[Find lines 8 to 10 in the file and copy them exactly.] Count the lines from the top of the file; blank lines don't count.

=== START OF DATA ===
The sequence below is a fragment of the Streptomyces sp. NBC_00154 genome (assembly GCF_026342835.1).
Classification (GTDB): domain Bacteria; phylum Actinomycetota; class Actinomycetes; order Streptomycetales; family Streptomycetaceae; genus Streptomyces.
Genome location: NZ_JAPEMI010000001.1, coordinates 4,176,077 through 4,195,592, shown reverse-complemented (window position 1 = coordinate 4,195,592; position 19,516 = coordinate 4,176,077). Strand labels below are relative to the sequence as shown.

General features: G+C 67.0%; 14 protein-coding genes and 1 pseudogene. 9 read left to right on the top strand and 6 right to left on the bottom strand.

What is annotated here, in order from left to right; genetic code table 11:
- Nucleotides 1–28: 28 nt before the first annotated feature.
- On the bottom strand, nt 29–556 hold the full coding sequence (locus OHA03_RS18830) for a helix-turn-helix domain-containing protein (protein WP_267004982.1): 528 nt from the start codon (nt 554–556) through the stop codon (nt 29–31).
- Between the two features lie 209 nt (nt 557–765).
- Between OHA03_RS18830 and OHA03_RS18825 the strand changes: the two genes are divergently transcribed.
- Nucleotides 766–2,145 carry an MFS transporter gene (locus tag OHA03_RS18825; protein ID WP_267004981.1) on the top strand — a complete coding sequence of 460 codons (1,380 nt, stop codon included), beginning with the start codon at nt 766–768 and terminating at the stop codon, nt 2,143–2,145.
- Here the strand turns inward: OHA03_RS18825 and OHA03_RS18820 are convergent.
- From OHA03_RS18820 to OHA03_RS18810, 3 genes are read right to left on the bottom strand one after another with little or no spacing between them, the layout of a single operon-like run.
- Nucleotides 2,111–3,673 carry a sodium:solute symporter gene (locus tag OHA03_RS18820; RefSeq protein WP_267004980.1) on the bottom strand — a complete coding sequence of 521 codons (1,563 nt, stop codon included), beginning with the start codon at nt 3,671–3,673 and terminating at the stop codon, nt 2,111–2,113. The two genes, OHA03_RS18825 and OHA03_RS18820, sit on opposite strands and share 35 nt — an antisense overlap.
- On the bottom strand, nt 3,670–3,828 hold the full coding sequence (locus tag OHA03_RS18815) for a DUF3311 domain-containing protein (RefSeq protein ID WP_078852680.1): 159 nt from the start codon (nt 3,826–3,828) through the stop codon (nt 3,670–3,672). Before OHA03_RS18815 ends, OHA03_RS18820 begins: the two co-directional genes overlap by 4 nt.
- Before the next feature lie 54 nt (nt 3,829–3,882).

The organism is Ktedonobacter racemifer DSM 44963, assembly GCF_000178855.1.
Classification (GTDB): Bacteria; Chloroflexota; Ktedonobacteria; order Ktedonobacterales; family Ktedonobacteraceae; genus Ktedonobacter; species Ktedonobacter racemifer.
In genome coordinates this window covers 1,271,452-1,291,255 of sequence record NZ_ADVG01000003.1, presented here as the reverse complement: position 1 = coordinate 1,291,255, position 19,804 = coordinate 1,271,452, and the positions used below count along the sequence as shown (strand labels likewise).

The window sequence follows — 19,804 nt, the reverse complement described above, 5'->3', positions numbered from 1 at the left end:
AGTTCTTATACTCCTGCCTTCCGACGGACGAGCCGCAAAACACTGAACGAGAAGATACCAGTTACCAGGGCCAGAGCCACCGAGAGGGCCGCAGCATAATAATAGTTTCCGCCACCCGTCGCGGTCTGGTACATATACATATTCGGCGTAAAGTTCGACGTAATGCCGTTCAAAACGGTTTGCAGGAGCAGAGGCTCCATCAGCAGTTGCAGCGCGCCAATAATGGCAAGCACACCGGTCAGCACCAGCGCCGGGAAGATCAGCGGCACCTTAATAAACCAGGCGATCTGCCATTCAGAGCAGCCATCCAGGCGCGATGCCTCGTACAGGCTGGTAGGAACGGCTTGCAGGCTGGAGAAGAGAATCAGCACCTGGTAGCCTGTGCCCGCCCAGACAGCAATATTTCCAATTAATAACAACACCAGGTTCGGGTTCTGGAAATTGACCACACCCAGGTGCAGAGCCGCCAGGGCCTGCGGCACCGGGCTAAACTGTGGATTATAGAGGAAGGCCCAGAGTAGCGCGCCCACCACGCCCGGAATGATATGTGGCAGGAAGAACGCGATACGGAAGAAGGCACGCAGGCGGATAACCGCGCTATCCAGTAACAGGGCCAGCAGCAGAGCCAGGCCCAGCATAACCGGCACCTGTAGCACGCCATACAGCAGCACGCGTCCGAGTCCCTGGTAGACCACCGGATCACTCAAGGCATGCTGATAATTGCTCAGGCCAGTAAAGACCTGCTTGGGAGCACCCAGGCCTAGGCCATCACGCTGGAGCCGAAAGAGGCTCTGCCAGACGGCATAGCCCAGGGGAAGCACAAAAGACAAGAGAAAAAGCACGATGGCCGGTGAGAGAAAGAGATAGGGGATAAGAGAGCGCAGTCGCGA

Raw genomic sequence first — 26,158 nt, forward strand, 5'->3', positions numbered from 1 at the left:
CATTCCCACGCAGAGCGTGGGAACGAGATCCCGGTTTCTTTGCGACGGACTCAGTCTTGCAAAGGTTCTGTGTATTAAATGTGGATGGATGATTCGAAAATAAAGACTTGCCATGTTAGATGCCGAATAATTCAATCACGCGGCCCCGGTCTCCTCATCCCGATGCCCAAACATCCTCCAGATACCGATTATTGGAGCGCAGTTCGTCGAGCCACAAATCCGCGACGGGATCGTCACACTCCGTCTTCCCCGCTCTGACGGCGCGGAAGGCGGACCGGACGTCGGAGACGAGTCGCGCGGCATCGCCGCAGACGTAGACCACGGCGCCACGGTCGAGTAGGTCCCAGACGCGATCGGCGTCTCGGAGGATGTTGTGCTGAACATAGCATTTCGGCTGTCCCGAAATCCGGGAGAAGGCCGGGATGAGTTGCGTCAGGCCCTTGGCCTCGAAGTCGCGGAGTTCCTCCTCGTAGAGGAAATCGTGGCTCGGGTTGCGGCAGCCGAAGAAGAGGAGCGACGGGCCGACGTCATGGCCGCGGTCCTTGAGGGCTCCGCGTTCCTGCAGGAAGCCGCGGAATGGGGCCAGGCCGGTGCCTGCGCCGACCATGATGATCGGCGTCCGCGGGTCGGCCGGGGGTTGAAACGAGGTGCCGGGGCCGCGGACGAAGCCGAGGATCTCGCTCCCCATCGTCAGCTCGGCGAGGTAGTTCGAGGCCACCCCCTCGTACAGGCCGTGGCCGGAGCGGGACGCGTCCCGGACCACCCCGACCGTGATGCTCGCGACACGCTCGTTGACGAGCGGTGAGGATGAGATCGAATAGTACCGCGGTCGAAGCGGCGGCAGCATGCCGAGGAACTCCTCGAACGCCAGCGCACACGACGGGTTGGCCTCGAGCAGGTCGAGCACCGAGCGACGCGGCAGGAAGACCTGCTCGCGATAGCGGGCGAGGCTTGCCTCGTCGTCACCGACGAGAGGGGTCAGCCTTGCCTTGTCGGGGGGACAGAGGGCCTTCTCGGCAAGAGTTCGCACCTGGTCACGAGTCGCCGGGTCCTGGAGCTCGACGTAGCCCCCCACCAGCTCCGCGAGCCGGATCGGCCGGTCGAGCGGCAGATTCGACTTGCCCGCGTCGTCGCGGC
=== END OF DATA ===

- Between the two features lie 209 nt (nt 557–765).
- Between OHA03_RS18830 and OHA03_RS18825 the strand changes: the two genes are divergently transcribed.
- Nucleotides 766–2,145 carry an MFS transporter gene (locus tag OHA03_RS18825; protein ID WP_267004981.1) on the top strand — a complete coding sequence of 460 codons (1,380 nt, stop codon included), beginning with the start codon at nt 766–768 and terminating at the stop codon, nt 2,143–2,145.